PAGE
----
More Details Emerge in Terror Sting Trial

     PORTLAND, Ore. (CN) - A federal jury heard and saw recordings of the day the alleged "Christmas tree bomber" was arrested in an FBI sting.
     Mohamed Mohamud's public defenders claim their client was entrapped by FBI agents who helped set up a truck full of fake explosives to "detonate" at a tree-lighting ceremony the day after Thanksgiving 2010.
     In the months before his arrest on a charge of attempted use of a weapon of mass destruction, Mohamud, then 19, met several times with undercover FBI agents who posed as al-Qaeda affiliates.
     During the first week of his trial, undercover agents "Youssef" and "Hussein" testified under their pseudonyms, shielded from public view in a closed courtroom.
     Youssef posed as an al-Qaeda "spotter," or recruiter, while Hussein played the role of an "explosives expert."
     Evidence at the first week of trial established that Mohamud cooperated in the terrorist attack, and ultimately dialed a cell phone number that he thought would detonate a van full of explosives near Pioneer Square in downtown Portland.
     But Mohamud's attorneys say it is less clear how much influence Youssef and Hussein had over Mohamud, and how much of the plan was actually devised by the teen-ager.
     Mohamud's attorneys last week elicited testimony from the undercover agents that the FBI supplied a number of items for the "attack," including a van for the fake bomb, a storage unit for it, and money for Mohamud's rent.
     Mohamud's attorneys say the FBI agents induced him into a terror plot which he could not have carried out on his own.
     The jury on Friday heard and saw for the first time some recordings of the day of the "attack."
     Mohamud met with Youssef and Hussein at a downtown Portland hotel that day, Nov. 26, 2010. They ordered pizza, watched local news on television, and prayed.
     In a surreptitiously made recording, Mohamud is shown trying on a hard hat and a construction vest, which he and Hussein would wear as disguises.
     Mohamud suggests acting like construction workers who are "checking out drainage."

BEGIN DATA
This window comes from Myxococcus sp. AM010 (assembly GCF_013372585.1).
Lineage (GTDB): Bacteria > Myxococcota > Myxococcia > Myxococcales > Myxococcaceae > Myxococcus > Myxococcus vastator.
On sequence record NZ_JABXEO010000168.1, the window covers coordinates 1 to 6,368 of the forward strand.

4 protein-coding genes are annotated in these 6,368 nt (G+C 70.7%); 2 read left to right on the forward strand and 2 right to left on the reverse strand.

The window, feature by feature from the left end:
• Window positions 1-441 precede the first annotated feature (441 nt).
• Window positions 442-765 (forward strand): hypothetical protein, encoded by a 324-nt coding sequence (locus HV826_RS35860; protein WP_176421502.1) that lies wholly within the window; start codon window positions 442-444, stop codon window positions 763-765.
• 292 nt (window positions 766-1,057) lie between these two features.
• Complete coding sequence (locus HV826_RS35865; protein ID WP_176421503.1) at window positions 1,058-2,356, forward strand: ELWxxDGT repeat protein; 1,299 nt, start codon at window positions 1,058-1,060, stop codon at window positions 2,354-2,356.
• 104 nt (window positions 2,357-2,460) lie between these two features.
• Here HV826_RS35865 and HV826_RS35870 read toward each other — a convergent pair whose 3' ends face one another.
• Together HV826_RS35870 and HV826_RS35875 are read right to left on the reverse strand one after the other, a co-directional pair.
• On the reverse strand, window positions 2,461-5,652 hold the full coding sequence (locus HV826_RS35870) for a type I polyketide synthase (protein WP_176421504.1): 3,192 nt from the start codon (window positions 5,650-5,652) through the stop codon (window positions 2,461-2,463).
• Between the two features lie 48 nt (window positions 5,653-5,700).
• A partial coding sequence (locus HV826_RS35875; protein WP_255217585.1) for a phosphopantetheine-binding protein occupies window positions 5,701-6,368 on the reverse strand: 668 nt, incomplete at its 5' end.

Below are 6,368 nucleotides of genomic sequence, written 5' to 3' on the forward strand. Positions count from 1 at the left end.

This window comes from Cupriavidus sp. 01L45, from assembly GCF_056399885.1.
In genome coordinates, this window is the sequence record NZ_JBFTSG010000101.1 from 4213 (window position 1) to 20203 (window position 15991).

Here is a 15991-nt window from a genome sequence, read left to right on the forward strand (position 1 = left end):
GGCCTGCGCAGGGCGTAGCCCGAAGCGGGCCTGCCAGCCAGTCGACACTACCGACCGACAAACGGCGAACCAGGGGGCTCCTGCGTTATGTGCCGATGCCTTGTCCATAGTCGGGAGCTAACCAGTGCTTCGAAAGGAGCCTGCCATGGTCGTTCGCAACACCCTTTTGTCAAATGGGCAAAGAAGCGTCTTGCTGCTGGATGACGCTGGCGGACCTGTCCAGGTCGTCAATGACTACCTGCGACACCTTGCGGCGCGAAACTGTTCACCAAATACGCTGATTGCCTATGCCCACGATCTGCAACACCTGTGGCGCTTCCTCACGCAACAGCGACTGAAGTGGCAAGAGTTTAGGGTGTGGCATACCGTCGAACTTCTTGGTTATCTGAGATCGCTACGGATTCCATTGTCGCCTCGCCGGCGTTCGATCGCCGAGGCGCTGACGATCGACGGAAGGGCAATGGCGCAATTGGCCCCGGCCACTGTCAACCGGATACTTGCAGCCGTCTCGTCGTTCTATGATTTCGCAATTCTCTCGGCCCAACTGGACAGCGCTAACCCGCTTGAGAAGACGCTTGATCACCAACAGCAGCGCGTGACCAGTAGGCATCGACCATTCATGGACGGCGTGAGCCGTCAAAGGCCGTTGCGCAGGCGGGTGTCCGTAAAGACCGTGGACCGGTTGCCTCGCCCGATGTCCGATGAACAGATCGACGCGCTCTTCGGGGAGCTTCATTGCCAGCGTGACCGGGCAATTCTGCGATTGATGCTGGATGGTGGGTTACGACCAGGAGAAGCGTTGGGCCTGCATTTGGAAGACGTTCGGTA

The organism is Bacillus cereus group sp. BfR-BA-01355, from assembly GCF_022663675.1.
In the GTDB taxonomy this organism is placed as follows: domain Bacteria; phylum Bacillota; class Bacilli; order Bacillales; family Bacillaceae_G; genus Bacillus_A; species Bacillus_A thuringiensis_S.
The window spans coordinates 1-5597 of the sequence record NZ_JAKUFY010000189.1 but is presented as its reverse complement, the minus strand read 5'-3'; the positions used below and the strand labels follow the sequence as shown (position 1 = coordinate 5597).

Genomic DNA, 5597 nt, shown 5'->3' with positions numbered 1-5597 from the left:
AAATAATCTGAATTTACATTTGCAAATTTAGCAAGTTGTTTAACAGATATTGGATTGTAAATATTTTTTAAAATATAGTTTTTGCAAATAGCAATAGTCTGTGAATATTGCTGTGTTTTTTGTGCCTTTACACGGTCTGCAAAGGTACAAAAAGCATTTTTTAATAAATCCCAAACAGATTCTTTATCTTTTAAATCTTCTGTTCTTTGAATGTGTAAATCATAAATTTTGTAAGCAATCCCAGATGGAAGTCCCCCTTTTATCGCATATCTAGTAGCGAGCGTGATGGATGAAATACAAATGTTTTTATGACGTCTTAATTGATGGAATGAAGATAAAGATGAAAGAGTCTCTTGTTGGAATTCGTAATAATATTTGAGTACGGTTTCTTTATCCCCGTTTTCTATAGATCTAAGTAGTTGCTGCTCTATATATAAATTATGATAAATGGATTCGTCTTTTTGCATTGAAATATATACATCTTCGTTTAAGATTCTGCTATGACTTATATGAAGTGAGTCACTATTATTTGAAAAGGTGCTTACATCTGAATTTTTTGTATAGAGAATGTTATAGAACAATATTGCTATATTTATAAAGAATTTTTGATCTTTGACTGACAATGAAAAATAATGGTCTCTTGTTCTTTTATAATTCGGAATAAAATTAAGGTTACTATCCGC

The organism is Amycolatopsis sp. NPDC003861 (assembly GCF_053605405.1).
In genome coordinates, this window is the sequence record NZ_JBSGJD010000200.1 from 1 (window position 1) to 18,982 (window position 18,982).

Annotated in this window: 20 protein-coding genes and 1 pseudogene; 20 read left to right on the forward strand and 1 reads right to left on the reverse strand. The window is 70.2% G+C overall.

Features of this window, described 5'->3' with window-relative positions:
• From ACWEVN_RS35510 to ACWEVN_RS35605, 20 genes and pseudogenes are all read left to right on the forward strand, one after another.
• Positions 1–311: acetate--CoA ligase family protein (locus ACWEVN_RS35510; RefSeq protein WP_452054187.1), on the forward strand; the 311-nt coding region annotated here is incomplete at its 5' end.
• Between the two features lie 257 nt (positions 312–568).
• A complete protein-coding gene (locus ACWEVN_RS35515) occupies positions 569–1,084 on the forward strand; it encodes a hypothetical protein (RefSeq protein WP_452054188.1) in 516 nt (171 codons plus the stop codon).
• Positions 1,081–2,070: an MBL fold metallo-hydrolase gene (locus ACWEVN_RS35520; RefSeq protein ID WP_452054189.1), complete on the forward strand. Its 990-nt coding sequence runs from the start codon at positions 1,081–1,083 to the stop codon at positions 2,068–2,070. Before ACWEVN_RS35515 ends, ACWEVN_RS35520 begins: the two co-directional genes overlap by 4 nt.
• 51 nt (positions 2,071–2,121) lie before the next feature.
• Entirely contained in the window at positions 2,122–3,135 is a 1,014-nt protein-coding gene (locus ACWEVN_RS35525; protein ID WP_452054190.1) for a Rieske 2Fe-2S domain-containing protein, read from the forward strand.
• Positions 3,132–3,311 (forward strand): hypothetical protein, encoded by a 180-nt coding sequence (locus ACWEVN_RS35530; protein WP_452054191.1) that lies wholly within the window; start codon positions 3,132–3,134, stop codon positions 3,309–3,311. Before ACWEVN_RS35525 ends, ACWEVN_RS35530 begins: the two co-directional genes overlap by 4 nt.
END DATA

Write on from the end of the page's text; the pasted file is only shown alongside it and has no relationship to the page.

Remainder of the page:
"There'll be a lot of blood, they'll need drainage," Hussein responds.
     In the hotel, Mohamud told the agents he had a dream that the three of them "took down the Golden Gate Bridge and Obama's house."
     "I could feel the explosions in my dream," Mohamud says in the recording.
     On the local news, a reporter is heard saying that 25,000 people were expected at the Christmas-tree lighting ceremony.
     In response, Hussein affectionately slaps Mohamud.
     Under questioning by prosecutor Pam Holsinger, Hussein testified that he appears "amped up" in the video because he was "playing [his] role." Hussein testified that he repeatedly told Mohamud to calm down because "he seemed excited."
     Hussein and Mohamud drove the van to a parking spot that had been pre-arranged by the FBI. Mohamud called it "a miracle" that Hussein was able to park the van in crowded downtown Portland.
     Hussein asked Mohamud to "arm" the bomb by connecting a toggle switch to a cell phone between the van's seats.
     The fake bomb consisted of six blue barrels held together with an orange strap and connected with wires to the cell phone "detonator." Hussein testified that the back of the van smelled like diesel.
     In the recordings made just before Mohamud's arrest, Hussein mutters Arabic prayers under his breath and repeatedly asks Mohamud if he is calm.
     After Hussein parked the van, Youssef picked up Mohamud and Hussein in an SUV and drove away. During the drive, Mohamud told the agents he thought he saw his mother's Volvo alongside them.
     "I'm gonna put on this helmet," Mohamud says in surveillance footage. "That was too close. What are the odds?"
     It is not clear whether the car Mohamud saw actually belonged to his mother.
     Youssef left the SUV at a train station, and Mohamud and Hussein drove it to a nearby parking lot, where armed FBI agents were waiting.
     Hussein gave Mohamud the number to dial to detonate the bomb.
     "You ready?" Hussein asks in the recording.
     "Ready," Mohamud responds.
     Both men say, "Allahu akbar" (God is great.)
     "Say it louder!" Hussein says enthusiastically. Mohamud does.
     He then dialed the number, but nothing happened.
     "Is it ringing?" Hussein asks in the recording. "Let's get out. Dial it again."
     That was the "go code" for agents to arrest Mohamud.
     "FBI! Get down! Get down! On the ground!" agents shout on the recording, which becomes crackled as Mohamud and Hussein are taken down in the parking lot.
     FBI agent Monty Waldron, who was on the scene, testified that he saw Mohamud's face illuminated by the cell phone as he dialed outside the SUV.
     He "appeared startled" when agents put him in a "control hold" and handcuffed him, Waldron testified.
     Hussein also was handcuffed, shouted "Allahu akbar," and whispers to his colleagues, "I'm going to scream again."
     Under cross-examination by public defender Steven Wax, Hussein acknowledged that he played his role as a terrorist until the very end.
     Agents have testified that Mohamud was compliant when he was arrested, but had an outburst on the way to jail.
     Wax brought up evidence that an agent overheard Hussein say, "Oh, I love that," when Mohamud kicked at and spat on agents as he was being taken to jail.
     "You were trying to provoke him, and it worked," Wax said.
     "We were happy because he got arrested," Hussein told Wax.
     Hussein said that he and Youssef had been instructed to drive Mohamud home if he decided to back out of the plan after seeing the fake bomb.
     Trial in U.S. District Judge Garr M. King's court was postponed Tuesday due to an attorney's illness. The trial is expected to resume today (Wednesday).